Science and Technology of Future Light Sources: A White Paper

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Many of the important challenges facing humanity, including developing alternative sources of energy and improving health, are being addressed by advances that demand the improved understanding and control of matter. While the visualization, exploration, and manipulation of macroscopic matter have long been technological goals, scientific developments in the twentieth century have focused attention on understanding matter on the atomic scale through the underlying framework of quantum mechanics. Of special interest is matter that consists of natural or artificial nanoscale building blocks defined either by atomic structural arrangements or by electron or spin formations created by collective correlation effects (Figure 1.1). ... continued below

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Bergmann, Uwe; Corlett, John; Dierker, Steve; Falcone, Roger; Galayda, John; Gibson, Murray et al. February 3, 2009.

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Many of the important challenges facing humanity, including developing alternative sources of energy and improving health, are being addressed by advances that demand the improved understanding and control of matter. While the visualization, exploration, and manipulation of macroscopic matter have long been technological goals, scientific developments in the twentieth century have focused attention on understanding matter on the atomic scale through the underlying framework of quantum mechanics. Of special interest is matter that consists of natural or artificial nanoscale building blocks defined either by atomic structural arrangements or by electron or spin formations created by collective correlation effects (Figure 1.1). The essence of the challenge to the scientific community has been expressed in five grand challenges for directing matter and energy recently formulated by the Basic Energy Sciences Advisory Committee [1]. These challenges focus on increasing our understanding of, and ultimately control of, matter at the level of atoms, electrons. and spins, as illustrated in Figure 1.1, and serve the entire range of science from advanced materials to life sciences. Meeting these challenges will require new tools that extend our reach into regions of higher spatial, temporal, and energy resolution. X-rays with energies above 10 keV offer capabilities extending beyond the nanoworld shown in Figure 1.1 due to their ability to penetrate into optically opaque or thick objects. This opens the door to combining atomic level information from scattering studies with 3D information on longer length scales from real space imaging with a resolution approaching 1 nm. The investigation of multiple length scales is important in hierarchical structures, providing knowledge about function of living organisms, the atomistic origin of materials failure, the optimization of industrial synthesis, or the working of devices. Since the fundamental interaction that holds matter together is of electromagnetic origin, it is intuitively clear that electromagnetic radiation is the critical tool in the study of material properties. On the level of atoms, electrons, and spins, x-rays have proved especially valuable. Future advanced x-ray sources and instrumentation will extend the power of x-ray methods to reach greater spatial resolution, increased sensitivity, and unexplored temporal domains. The purpose of this document is threefold: (1) summarize scientific opportunities that are beyond the reach of today's x-ray sources and instrumentation; (2) summarize the requirements for advanced x-ray sources and instrumentation needed to realize these scientific opportunities, as well as potential methods of achieving them; and (3) outline the R&D required to establish the technical feasibility of these advanced x-ray sources and instrumentation.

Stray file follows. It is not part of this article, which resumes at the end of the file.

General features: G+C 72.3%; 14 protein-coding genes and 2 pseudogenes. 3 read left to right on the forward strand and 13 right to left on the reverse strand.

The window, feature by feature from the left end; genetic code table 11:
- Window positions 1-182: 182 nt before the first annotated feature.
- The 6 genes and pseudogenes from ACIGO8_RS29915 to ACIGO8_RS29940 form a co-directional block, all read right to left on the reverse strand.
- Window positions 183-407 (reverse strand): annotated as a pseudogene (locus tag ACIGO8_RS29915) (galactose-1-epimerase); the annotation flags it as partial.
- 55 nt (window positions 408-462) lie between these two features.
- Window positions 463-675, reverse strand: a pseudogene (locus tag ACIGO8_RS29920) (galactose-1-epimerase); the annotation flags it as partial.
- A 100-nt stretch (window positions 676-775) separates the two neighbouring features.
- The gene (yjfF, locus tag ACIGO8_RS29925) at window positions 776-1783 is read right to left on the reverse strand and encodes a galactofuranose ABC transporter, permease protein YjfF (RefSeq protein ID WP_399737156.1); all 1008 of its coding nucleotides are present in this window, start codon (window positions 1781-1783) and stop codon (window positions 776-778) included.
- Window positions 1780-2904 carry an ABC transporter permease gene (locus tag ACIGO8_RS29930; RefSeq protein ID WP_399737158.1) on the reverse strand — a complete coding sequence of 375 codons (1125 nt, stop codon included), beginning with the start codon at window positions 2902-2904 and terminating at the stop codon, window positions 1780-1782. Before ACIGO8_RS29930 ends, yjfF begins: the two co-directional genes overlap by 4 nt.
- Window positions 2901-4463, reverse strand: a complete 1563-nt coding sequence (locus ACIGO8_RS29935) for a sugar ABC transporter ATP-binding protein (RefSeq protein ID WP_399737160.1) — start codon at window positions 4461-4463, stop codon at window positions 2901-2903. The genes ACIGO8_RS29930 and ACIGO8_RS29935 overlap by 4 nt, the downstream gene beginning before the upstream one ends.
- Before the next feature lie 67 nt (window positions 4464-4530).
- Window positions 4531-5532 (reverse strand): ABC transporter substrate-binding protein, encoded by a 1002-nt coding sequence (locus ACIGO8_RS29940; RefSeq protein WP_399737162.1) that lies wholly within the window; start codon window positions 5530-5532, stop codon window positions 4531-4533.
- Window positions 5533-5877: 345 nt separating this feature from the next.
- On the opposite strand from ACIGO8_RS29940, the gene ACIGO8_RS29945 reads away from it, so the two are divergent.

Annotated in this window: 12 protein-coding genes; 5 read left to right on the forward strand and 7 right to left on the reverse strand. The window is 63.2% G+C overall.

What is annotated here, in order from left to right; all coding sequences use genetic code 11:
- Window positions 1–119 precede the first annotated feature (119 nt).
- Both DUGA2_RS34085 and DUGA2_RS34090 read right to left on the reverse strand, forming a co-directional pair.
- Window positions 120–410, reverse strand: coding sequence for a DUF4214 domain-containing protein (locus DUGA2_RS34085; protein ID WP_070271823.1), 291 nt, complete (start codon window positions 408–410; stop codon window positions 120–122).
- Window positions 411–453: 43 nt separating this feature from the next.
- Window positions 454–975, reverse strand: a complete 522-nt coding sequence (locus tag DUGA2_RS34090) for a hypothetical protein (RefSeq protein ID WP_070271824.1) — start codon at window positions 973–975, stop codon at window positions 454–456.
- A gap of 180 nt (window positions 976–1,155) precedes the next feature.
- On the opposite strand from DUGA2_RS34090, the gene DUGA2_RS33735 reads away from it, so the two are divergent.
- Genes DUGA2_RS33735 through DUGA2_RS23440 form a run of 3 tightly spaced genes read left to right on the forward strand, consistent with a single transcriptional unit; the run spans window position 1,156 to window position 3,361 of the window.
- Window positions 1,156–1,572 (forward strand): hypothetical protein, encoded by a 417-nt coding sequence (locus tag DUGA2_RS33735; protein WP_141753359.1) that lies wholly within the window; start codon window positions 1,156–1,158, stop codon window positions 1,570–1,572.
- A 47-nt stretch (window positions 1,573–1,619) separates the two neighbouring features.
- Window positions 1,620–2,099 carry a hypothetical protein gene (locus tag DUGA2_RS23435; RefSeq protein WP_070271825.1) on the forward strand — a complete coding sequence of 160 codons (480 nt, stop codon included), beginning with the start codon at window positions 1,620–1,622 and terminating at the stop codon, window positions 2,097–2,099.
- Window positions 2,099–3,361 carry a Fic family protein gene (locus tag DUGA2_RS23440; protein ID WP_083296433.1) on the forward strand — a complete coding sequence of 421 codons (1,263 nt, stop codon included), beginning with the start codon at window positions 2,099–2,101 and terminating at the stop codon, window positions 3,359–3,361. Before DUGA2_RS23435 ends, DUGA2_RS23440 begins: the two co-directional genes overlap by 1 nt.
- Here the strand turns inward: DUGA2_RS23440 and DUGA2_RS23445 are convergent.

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  • Report No.: SLAC-R-917
  • Grant Number: AC02-76SF00515
  • DOI: 10.2172/947109 | External Link
  • Office of Scientific & Technical Information Report Number: 947109
  • Archival Resource Key: ark:/67531/metadc902892

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  • February 3, 2009

Added to The UNT Digital Library

  • Sept. 27, 2016, 1:39 a.m.

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  • July 25, 2017, 2:02 p.m.

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Bergmann, Uwe; Corlett, John; Dierker, Steve; Falcone, Roger; Galayda, John; Gibson, Murray et al. Science and Technology of Future Light Sources: A White Paper, report, February 3, 2009; [Menlo Park, California]. (digital.library.unt.edu/ark:/67531/metadc902892/: accessed September 22, 2017), University of North Texas Libraries, Digital Library, digital.library.unt.edu; crediting UNT Libraries Government Documents Department.